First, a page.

Ransomware the top attack type in Canada last year: IBM report

Ransomware accounted for nearly 60 per cent of attacks on Canadian IBM customers last year, according to an analysis by the tech giant.

The figure comes from IBM’s X-Force cybersecurity unit’s annual Threat Intelligence Index for 2020.

The report states that ransomware was by far the top attack type in Canada, making up 57 per cent of attacks where the attack type was known. By comparison globally, only one in four attacks observed last year was ransomware.

Ray Boisvert, an IBM security partner, says the success of ransomware group’s turn to double extortion — where attackers threaten to embarrass victim companies with the release of stolen data in addition to encrypting data — is a critical factor.

IBM estimates the Sodinokibi group made US$123 million globally with this tactic, with approximately two-thirds of its victims paying a ransom.

“We see a lot more targeted attacks than blanket ransomware,” Boisvert added.

Other Canadian data cited in the Threat Intelligence Index for 2020

  • The retail (41 per cent) and finance and insurance (33 per cent) sectors were the top industries targeted in Canada, followed by government and transportation (each 8 per cent of attacks).
  • The healthcare sector accounted for 6.6 per cent of attacks, but that was double the amount in 2019. Ransomware accounted for 28 per cent of attacks on the healthcare sector. In 20 per cent of healthcare sector attacks, known Citrix vulnerabilities were exploited.
  • COVID-19 response efforts were frequently targeted. IBM says it observed critical global supply chains associated with PPE procurement efforts and vaccine cold chain distribution being attacked. “The pandemic theme continues to be a great opportunity,” with COVID on the minds of many looking for news.


The report also highlights that the increasing number of people working from home meant threat actors could count on cyber defences being lower than those behind corporate firewalls. The quick shift by many organizations to cloud-based solutions opened several vulnerable doors.

Boisvert says it’s worth paying attention to the report’s note about cybercriminals investing more in malware that can run on clouds. For example, malware using the Go language increased by 500 per cent increase in the first six months of 2020, and Linux-related malware families grew 40 per cent. Using open-source malware improves attackers’ profit margins, the report adds.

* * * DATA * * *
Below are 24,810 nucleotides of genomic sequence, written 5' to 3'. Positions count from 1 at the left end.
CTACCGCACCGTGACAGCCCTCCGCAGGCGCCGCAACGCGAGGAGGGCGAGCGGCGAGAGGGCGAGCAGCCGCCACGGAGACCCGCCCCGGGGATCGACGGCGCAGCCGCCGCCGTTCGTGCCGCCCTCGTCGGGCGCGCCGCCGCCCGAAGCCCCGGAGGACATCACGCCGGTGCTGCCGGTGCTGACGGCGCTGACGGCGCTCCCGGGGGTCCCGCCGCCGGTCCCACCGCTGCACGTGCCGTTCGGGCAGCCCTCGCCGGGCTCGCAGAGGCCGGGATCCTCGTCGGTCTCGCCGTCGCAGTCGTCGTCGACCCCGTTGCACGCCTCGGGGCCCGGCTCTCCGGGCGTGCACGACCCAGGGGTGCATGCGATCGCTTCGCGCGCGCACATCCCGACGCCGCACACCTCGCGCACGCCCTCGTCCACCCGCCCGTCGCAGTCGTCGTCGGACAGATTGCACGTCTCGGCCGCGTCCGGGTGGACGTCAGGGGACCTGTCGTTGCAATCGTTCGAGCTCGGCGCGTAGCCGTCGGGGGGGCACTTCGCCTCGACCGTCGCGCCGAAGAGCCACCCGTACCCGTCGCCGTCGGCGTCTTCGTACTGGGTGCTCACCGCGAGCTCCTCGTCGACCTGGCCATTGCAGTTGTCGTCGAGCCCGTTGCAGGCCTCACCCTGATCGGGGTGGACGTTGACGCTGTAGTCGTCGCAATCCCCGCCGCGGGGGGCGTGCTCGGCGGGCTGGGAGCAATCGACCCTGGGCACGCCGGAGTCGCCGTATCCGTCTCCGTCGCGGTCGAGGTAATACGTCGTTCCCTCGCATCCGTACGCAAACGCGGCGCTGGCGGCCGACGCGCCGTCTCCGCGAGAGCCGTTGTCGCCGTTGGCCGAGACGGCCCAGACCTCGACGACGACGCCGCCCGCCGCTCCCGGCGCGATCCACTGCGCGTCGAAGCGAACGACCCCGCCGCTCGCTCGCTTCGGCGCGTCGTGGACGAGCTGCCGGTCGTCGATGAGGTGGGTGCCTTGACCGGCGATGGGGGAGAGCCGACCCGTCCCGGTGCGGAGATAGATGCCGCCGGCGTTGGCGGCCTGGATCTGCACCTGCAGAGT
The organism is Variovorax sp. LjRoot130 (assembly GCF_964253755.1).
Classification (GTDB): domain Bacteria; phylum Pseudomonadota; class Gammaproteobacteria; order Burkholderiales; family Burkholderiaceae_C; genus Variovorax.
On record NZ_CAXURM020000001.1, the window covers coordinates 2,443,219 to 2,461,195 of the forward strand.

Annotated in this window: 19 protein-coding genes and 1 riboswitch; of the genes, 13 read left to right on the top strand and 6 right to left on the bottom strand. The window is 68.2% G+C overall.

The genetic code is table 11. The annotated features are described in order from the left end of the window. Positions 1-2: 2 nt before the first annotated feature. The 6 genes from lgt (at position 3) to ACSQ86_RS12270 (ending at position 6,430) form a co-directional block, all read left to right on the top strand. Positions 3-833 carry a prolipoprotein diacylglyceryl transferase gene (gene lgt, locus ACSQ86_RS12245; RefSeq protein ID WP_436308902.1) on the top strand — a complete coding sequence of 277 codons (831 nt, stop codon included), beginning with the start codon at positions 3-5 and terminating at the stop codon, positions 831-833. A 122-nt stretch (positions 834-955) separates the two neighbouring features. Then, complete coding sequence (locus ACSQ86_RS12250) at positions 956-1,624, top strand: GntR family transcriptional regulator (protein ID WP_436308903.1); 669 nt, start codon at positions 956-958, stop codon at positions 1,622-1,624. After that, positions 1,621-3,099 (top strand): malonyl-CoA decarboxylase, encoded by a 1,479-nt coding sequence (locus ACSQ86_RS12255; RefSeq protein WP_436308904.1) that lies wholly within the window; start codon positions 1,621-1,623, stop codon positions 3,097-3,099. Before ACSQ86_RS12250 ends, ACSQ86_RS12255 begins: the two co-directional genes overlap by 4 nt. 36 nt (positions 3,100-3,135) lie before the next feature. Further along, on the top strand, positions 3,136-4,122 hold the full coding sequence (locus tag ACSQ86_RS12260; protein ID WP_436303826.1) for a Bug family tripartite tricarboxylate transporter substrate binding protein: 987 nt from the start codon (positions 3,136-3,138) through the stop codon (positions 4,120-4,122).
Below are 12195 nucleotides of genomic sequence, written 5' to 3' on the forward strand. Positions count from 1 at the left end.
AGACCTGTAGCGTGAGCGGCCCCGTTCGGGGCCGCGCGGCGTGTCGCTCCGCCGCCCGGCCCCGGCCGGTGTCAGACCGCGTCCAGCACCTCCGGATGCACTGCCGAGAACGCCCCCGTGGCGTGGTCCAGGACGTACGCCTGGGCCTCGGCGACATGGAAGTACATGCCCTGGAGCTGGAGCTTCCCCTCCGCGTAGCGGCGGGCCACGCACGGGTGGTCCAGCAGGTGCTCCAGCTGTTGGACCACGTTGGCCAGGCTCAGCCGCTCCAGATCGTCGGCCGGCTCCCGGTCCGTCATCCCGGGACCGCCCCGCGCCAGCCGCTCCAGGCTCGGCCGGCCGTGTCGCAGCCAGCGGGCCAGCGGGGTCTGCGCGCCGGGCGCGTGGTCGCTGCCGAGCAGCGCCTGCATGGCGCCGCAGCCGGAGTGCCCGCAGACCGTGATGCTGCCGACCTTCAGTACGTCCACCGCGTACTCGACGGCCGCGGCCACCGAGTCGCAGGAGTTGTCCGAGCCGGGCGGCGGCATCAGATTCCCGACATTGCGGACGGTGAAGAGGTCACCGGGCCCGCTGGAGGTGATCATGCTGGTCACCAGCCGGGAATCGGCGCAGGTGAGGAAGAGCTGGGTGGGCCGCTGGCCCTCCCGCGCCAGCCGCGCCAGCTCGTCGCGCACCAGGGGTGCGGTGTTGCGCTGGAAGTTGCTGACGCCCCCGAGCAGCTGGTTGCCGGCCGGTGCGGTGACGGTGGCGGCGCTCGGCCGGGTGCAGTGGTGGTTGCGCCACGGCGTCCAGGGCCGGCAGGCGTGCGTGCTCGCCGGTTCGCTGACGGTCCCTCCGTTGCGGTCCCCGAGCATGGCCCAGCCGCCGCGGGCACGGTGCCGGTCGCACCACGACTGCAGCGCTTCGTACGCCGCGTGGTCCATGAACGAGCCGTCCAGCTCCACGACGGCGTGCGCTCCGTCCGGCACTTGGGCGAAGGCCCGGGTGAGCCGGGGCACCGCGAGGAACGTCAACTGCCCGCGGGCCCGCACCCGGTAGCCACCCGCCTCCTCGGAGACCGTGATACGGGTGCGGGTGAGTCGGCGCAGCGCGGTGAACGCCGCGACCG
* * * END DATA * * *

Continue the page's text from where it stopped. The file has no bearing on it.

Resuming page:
One surprising finding: For the first time in years, the most successful way victim environments were accessed overall last year was scanning and exploiting for vulnerabilities (35 per cent), surpassing phishing (31 per cent).

The report also breaks down numbers by geographies and industries.

Among the recommendations for better preparing for cyber threats, the report says CISOs should:

  • Get in front of threats by leveraging threat intelligence.
  • Prepare for attacks with incident response plans — and regularly test those plans.
  • Double-check the patch management structure.
  • Implement multi-factor authentication to protect accounts. Add further protection with a strategy of least-access privileges.
  • Save backups offline and test restore procedures.


The report is available here. Registration required.

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Howard Solomon
Howard Solomon
Currently a freelance writer, I'm the former editor of ITWorldCanada.com and Computing Canada. An IT journalist since 1997, I've written for several of ITWC's sister publications including ITBusiness.ca and Computer Dealer News. Before that I was a staff reporter at the Calgary Herald and the Brampton (Ont.) Daily Times. I can be reached at hsolomon [@] soloreporter.com

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